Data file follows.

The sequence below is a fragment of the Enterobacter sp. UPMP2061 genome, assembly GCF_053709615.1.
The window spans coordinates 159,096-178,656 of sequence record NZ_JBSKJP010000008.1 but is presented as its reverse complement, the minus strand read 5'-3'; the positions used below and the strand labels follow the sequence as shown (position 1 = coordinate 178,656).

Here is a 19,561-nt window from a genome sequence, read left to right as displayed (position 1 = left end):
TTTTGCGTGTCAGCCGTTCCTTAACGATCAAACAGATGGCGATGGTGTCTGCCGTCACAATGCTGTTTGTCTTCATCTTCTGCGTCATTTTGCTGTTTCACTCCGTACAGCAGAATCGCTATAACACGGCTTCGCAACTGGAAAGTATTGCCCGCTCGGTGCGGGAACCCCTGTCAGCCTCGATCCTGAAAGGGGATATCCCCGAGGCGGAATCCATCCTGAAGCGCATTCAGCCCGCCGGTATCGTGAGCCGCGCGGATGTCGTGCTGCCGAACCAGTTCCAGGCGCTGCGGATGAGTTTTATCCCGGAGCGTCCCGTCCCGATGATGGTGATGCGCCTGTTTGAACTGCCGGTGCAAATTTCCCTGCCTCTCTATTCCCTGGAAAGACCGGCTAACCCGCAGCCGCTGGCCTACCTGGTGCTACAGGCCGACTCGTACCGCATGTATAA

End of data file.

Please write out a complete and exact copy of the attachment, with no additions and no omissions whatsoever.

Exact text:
The sequence below is a fragment of the Enterobacter sp. UPMP2061 genome, assembly GCF_053709615.1.
The window spans coordinates 159,096-178,656 of sequence record NZ_JBSKJP010000008.1 but is presented as its reverse complement, the minus strand read 5'-3'; the positions used below and the strand labels follow the sequence as shown (position 1 = coordinate 178,656).

Here is a 19,561-nt window from a genome sequence, read left to right as displayed (position 1 = left end):
TTTTGCGTGTCAGCCGTTCCTTAACGATCAAACAGATGGCGATGGTGTCTGCCGTCACAATGCTGTTTGTCTTCATCTTCTGCGTCATTTTGCTGTTTCACTCCGTACAGCAGAATCGCTATAACACGGCTTCGCAACTGGAAAGTATTGCCCGCTCGGTGCGGGAACCCCTGTCAGCCTCGATCCTGAAAGGGGATATCCCCGAGGCGGAATCCATCCTGAAGCGCATTCAGCCCGCCGGTATCGTGAGCCGCGCGGATGTCGTGCTGCCGAACCAGTTCCAGGCGCTGCGGATGAGTTTTATCCCGGAGCGTCCCGTCCCGATGATGGTGATGCGCCTGTTTGAACTGCCGGTGCAAATTTCCCTGCCTCTCTATTCCCTGGAAAGACCGGCTAACCCGCAGCCGCTGGCCTACCTGGTGCTACAGGCCGACTCGTACCGCATGTATAA